Domestic consumption is the driver which has propelled India among the largest and fastest-growing economies in the world. For long, it has not only enabled robust economic growth but also acted as a guard against the vagaries of global economic trends and cycles of low or high public investment.
Supported by a 1.4 Bn strong population, which is younger than that of any other major economy, and the rise of the middle-income segment, consumption growth is likely to continue powering the country’s GDP growth for the foreseeable future.
As per the latest data from the Central Statistics Office, domestic consumption – measured in terms of private final consumption expenditure (PFCE) at current prices – accounts for over 59% of the country’s GDP. Moreover, according to a report by the World Economic Forum, consumer spending in the country is expected to quadruple by 2030 to become a $6 Tn opportunity.
However, over the past few quarters, India’s consumption-driven growth story is facing jitters due to a host of factors including subdued consumer sentiment, a slowdown in economic activity, farm distress and a liquidity squeeze.
CSO figures show that growth in consumer spending has slowed down from an average annual growth rate of almost 14% per cent during 2012-15 to less than 12% in the 2015-19 period. This is quite a sharp drop which, alongside the global headwinds, has led to a reduction in India’s near-term growth forecast by the Reserve Bank of India as well as the International Monetary Fund.
Slowdown In Domestic Consumption
The slowdown in domestic consumption is reflected by the sluggishness in the automobile sector and the fast-moving consumer goods sector – which are considered the benchmark for consumer discretionary and consumer staple spending, respectively. Recently, leading market research firm, Nielsen, reported that the year-on-year volume growth rate in FMCG sales dropped for the third consecutive quarter in Apr-Jun 2019, and as a result, it has cut its full-year growth forecast for the sector to 12% from 13-14% earlier.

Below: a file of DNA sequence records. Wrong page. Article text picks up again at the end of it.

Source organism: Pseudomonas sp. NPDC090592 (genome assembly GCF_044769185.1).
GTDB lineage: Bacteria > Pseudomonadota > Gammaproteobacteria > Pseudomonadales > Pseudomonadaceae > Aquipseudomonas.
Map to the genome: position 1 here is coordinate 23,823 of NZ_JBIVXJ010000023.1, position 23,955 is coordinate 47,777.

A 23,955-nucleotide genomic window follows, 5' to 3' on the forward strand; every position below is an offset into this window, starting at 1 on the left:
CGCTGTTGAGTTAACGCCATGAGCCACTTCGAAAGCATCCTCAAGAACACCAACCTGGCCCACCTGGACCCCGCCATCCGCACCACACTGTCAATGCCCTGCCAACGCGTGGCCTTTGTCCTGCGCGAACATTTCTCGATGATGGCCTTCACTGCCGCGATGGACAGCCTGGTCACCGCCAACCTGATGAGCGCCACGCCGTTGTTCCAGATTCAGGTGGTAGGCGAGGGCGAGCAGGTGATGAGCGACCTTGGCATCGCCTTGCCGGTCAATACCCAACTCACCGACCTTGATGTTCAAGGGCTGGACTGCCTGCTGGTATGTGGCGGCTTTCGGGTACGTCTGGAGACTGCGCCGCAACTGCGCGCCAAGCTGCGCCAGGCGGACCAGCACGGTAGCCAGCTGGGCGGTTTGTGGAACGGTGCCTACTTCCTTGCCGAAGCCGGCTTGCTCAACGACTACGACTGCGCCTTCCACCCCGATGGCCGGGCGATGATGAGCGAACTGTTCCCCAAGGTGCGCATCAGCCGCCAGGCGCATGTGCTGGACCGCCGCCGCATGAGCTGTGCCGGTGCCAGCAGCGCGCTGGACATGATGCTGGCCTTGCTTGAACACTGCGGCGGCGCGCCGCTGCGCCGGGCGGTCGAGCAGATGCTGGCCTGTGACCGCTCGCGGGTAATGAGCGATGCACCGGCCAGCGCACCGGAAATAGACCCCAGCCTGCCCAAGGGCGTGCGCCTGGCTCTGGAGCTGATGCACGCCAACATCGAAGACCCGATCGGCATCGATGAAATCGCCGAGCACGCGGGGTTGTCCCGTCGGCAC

The situation is far worse in the passenger vehicle (PV) segment – a key indicator of non-essential spending in the economy – where companies are faced with a sharp decline in sales. In fact, in the June quarter, four-wheeler PV sales, which includes cars, SUVs and vans, fell the most in nearly two decades, with all automakers posting lower sales during the period.
Even two-wheeler domestic sales have been falling continuously since December 2018. Overall perception and future expectations regarding consumer spending are on a decline, and growth expectations in both FMCG and automobile sectors remain subdued. This situation has necessitated the need for companies in these sectors to rework their operational and marketing strategies to protect their bottom-line performance from the slowdown in offtakes.
Selling In A Slowdown
For any industry, a successful sale depends a lot upon its marketing strategy, which covers a host of different activities such as advertising, consumer research, customer outreach and product design. During times of challenging economic environment, companies need to increase their marketing efforts to manage and exploit new market conditions.
They must not resort to knee-jerk reactions like dead-stopping marketing campaigns, fight for resources with compelling business cases and continue to produce customer-centric, cost-effective marketing campaigns to create long-term brand association among customers.
As Henry Ford once said, “A man who stops advertising to save money is like a man who stops the clock to save time.”